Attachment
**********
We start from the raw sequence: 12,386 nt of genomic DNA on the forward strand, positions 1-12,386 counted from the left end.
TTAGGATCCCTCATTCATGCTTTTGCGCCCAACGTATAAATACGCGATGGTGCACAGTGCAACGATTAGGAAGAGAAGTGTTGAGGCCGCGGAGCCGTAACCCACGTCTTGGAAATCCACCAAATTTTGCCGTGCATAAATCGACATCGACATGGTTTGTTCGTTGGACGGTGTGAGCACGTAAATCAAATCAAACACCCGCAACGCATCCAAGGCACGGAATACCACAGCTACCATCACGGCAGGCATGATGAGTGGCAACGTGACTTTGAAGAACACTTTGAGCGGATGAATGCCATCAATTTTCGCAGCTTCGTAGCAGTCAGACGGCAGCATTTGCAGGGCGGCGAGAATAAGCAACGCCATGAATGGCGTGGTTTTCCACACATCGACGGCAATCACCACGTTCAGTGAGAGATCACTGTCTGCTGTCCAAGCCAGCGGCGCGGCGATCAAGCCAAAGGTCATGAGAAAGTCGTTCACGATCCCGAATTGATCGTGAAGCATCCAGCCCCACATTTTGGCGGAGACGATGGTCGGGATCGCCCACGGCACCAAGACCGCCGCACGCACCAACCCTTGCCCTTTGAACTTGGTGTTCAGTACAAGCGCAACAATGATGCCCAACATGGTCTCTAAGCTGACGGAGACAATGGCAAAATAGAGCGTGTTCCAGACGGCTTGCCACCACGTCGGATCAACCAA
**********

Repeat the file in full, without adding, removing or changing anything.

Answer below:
We start from the raw sequence: 12,386 nt of genomic DNA on the forward strand, positions 1-12,386 counted from the left end.
TTAGGATCCCTCATTCATGCTTTTGCGCCCAACGTATAAATACGCGATGGTGCACAGTGCAACGATTAGGAAGAGAAGTGTTGAGGCCGCGGAGCCGTAACCCACGTCTTGGAAATCCACCAAATTTTGCCGTGCATAAATCGACATCGACATGGTTTGTTCGTTGGACGGTGTGAGCACGTAAATCAAATCAAACACCCGCAACGCATCCAAGGCACGGAATACCACAGCTACCATCACGGCAGGCATGATGAGTGGCAACGTGACTTTGAAGAACACTTTGAGCGGATGAATGCCATCAATTTTCGCAGCTTCGTAGCAGTCAGACGGCAGCATTTGCAGGGCGGCGAGAATAAGCAACGCCATGAATGGCGTGGTTTTCCACACATCGACGGCAATCACCACGTTCAGTGAGAGATCACTGTCTGCTGTCCAAGCCAGCGGCGCGGCGATCAAGCCAAAGGTCATGAGAAAGTCGTTCACGATCCCGAATTGATCGTGAAGCATCCAGCCCCACATTTTGGCGGAGACGATGGTCGGGATCGCCCACGGCACCAAGACCGCCGCACGCACCAACCCTTGCCCTTTGAACTTGGTGTTCAGTACAAGCGCAACAATGATGCCCAACATGGTCTCTAAGCTGACGGAGACAATGGCAAAATAGAGCGTGTTCCAGACGGCTTGCCACCACGTCGGATCAACCAA